Jeremiah Church, a United States Army veteran, after having worked for 11 years in the Army with two deployments in Iraq and Afghanistan suffered from PTSD and anxiety. He experienced the problems whenever he had to leave his house and that turned out to be a big deal when socializing became a task for him, until he got this ‘fur therapy’.
On a Sunday morning, after a long busy week, Jeremiah was drove away with his wife Amy looking forward to have breakfast at local diner, only Amy had some other destination in mind that would bring about a change in the veteran’s life. She took her husband to the Coastal Humane Society.
“I was like, what are we doing here?” Jeremiah recalls. “And she was like, just come inside.”
Jeremiah there met Hagen Blaszyk who was the co-founder of K9s on the Front Line. All these while Amy was coordinating with Hagen and his team to find a suitable service dog for her husband in order to help his fight his issues.
“My wife… she saw that I was hurting, she saw that I was having trouble and [that] I wasn’t necessarily doing anything to help myself, so she started doing some research,” says Jeremiah. “She found K9s on the Front Line. It was all kind of a surprise to me, but a very welcome [one].”
The K9s on the Front Line works for veterans like Jeremiah with a routine of providing them with a trained service dog free of cost. After setting up the pair, the new duo has to go through a rigorous 16-week training program before they are fully ready to be companions.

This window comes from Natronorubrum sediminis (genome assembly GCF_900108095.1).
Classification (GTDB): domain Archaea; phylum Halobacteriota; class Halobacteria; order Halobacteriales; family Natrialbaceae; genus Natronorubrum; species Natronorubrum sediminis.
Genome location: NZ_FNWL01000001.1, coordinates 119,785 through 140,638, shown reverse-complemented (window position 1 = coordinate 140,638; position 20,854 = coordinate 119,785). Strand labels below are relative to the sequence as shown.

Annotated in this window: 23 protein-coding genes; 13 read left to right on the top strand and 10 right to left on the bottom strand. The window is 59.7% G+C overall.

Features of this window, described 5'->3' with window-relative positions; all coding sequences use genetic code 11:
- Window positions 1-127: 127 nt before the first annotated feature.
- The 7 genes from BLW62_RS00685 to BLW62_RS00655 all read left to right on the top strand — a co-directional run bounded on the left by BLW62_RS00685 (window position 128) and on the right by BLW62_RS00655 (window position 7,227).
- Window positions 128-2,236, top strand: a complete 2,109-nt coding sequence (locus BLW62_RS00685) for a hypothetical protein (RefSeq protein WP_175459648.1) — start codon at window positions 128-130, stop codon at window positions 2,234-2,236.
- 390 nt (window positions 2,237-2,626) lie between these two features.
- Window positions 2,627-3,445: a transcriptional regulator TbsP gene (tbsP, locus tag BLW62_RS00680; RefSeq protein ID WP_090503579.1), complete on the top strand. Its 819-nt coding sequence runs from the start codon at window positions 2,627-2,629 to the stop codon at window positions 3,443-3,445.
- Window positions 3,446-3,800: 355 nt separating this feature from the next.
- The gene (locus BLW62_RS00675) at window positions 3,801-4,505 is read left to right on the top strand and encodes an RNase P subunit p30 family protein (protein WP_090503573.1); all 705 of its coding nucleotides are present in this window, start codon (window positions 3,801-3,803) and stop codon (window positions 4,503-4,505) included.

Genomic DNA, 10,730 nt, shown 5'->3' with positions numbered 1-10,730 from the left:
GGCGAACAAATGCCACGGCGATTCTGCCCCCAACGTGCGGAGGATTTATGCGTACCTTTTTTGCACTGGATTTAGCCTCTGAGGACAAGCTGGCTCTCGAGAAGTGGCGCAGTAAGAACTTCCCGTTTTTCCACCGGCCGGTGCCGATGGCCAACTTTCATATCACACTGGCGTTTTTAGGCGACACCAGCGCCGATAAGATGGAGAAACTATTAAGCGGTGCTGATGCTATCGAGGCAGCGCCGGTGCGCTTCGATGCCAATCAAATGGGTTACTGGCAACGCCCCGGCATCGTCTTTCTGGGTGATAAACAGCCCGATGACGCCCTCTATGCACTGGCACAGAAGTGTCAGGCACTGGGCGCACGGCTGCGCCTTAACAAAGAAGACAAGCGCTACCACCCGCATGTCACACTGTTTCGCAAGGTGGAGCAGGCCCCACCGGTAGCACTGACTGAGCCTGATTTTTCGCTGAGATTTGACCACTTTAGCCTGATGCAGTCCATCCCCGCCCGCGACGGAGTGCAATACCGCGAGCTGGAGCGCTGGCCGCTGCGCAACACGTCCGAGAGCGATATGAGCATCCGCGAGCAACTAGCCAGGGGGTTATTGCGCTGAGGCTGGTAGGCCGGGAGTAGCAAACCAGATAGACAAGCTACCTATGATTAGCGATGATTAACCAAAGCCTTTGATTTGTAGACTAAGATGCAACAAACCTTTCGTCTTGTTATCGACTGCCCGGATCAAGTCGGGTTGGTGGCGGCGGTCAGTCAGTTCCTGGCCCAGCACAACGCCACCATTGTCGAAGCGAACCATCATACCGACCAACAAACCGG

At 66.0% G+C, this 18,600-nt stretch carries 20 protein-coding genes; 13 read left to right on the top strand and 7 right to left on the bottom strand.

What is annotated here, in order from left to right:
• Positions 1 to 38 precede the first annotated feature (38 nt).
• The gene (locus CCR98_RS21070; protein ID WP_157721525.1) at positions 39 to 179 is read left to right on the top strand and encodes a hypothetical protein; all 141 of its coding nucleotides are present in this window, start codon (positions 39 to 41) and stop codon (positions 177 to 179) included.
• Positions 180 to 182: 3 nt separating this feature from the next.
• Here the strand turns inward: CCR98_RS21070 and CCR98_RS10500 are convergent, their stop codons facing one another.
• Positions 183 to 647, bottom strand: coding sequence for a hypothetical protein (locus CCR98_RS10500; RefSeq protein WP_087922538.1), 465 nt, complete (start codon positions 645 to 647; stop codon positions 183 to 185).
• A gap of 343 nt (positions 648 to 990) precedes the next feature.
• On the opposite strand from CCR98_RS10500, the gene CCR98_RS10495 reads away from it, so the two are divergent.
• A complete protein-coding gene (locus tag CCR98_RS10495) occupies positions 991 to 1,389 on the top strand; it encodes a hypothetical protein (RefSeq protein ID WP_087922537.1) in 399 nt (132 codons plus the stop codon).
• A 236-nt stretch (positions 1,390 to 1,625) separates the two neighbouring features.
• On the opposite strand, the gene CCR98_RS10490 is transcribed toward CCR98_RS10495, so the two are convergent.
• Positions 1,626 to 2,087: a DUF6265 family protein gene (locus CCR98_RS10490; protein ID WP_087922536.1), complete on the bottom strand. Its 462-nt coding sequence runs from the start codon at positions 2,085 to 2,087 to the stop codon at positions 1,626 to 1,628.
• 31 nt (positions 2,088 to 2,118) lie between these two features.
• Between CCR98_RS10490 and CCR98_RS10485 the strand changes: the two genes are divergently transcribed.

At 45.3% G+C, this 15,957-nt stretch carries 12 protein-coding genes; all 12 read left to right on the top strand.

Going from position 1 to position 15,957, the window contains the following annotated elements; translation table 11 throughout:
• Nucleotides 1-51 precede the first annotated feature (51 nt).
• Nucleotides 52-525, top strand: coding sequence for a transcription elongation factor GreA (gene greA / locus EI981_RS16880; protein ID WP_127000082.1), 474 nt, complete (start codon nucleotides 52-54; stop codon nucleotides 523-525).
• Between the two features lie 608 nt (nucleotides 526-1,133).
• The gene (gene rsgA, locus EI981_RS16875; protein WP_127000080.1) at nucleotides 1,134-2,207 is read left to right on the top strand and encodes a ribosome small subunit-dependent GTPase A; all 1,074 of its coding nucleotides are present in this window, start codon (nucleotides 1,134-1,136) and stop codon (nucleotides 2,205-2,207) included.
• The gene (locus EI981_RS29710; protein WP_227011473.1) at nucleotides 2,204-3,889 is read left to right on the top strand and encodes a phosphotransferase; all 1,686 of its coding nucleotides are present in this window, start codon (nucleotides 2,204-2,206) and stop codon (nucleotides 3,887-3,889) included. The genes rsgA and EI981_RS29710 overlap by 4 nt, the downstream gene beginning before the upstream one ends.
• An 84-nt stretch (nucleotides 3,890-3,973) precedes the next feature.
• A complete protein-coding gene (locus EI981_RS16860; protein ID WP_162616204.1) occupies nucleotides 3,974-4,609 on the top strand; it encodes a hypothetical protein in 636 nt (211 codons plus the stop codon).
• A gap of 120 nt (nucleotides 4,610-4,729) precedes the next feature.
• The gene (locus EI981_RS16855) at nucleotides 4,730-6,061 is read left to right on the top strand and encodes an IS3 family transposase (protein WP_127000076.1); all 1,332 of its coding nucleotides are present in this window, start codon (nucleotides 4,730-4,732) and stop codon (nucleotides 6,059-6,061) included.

Basically those veterans who are not able to train their existing dog into a service dog can take help from K9s on The Front Line getting a dog from a local shelter.
A charming Belgian Malinois breed of dog whose name was Q got paired up with Jeremiah. Not every dog is eligible to become a service dog but that doesn’t make them any less of a beautiful creature. Q was dropped out of the police training as they could not get him bite anybody.
Every time a new batch of dogs are given to the local shelter, a group of active and retired K9 police officers working with K9s on the Front Line check up on their “emotional intelligence” to determine their capability of becoming a service dog.
Hagen says, “All dogs have that ability to really read our minds… [but] some dogs have that capacity much more than others, just like some people can run much faster than other people.” “We handpick these dogs for that enhanced capacity of emotional intelligence.”
There is no particular breed of dog that will be the best of service dog but they are only needed to be of significant size to “keep a physical barrier if needed.” The breed has nothing to do with the ability of being a good companion, all that matters is just the bond between the veteran and the dog, says Hagen.
The positive changes in Jeremiah’s life are the proof of K9 on the Front Line’s paring method to be working and doing wonders. Once having social anxiety and the inability of being able to talk to strangers has certainly improved as the veteran now is able to manage himself in public.
“Before, if we were gonna go shopping, I dreaded it,” says Jeremiah. “[There was a moment for me when] it was like, holy cow, I want to leave the house, I want to go out in public, I want to go back out and start doing things again.”
“People can’t help but be attracted to this animal and that forces me to engage with people in public,” says Jeremiah. “The more I’m talking to people, the easier it is to be out in public and the less anxiety I have. It’s like getting your life back, really.”
K9s on the Front Line does not just setup dogs but add members in a family of veterans with PTSD. Apart from the primary objective of getting a service dog, it also helps opening up to people about PTSD.
“Everybody’s always poking in and making sure you’re all right,” says Jeremiah. “I gained another family more than I gained friends.”